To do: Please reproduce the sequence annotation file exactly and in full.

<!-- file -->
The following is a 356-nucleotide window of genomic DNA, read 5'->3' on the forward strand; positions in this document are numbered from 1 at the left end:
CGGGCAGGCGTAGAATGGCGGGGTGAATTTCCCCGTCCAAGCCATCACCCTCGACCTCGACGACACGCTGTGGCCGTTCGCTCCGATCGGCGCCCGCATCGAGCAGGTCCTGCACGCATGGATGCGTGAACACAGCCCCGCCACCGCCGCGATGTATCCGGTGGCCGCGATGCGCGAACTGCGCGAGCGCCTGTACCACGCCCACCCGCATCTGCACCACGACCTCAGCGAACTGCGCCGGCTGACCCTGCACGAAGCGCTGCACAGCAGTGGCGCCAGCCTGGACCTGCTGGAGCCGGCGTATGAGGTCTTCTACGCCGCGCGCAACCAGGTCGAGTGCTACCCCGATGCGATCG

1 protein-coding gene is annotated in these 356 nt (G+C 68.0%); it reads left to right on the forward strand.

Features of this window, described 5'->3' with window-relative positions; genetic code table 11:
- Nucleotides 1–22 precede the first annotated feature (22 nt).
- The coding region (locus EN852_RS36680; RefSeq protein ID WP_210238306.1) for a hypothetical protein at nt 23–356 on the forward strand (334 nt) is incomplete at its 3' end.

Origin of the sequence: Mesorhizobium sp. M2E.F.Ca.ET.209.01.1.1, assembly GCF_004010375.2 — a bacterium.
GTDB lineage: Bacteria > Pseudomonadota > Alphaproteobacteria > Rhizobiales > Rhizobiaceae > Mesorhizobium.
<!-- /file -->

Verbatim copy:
The following is a 356-nucleotide window of genomic DNA, read 5'->3' on the forward strand; positions in this document are numbered from 1 at the left end:
CGGGCAGGCGTAGAATGGCGGGGTGAATTTCCCCGTCCAAGCCATCACCCTCGACCTCGACGACACGCTGTGGCCGTTCGCTCCGATCGGCGCCCGCATCGAGCAGGTCCTGCACGCATGGATGCGTGAACACAGCCCCGCCACCGCCGCGATGTATCCGGTGGCCGCGATGCGCGAACTGCGCGAGCGCCTGTACCACGCCCACCCGCATCTGCACCACGACCTCAGCGAACTGCGCCGGCTGACCCTGCACGAAGCGCTGCACAGCAGTGGCGCCAGCCTGGACCTGCTGGAGCCGGCGTATGAGGTCTTCTACGCCGCGCGCAACCAGGTCGAGTGCTACCCCGATGCGATCG

1 protein-coding gene is annotated in these 356 nt (G+C 68.0%); it reads left to right on the forward strand.

Features of this window, described 5'->3' with window-relative positions; genetic code table 11:
- Nucleotides 1–22 precede the first annotated feature (22 nt).
- The coding region (locus EN852_RS36680; RefSeq protein ID WP_210238306.1) for a hypothetical protein at nt 23–356 on the forward strand (334 nt) is incomplete at its 3' end.

Origin of the sequence: Mesorhizobium sp. M2E.F.Ca.ET.209.01.1.1, assembly GCF_004010375.2 — a bacterium.
GTDB lineage: Bacteria > Pseudomonadota > Alphaproteobacteria > Rhizobiales > Rhizobiaceae > Mesorhizobium.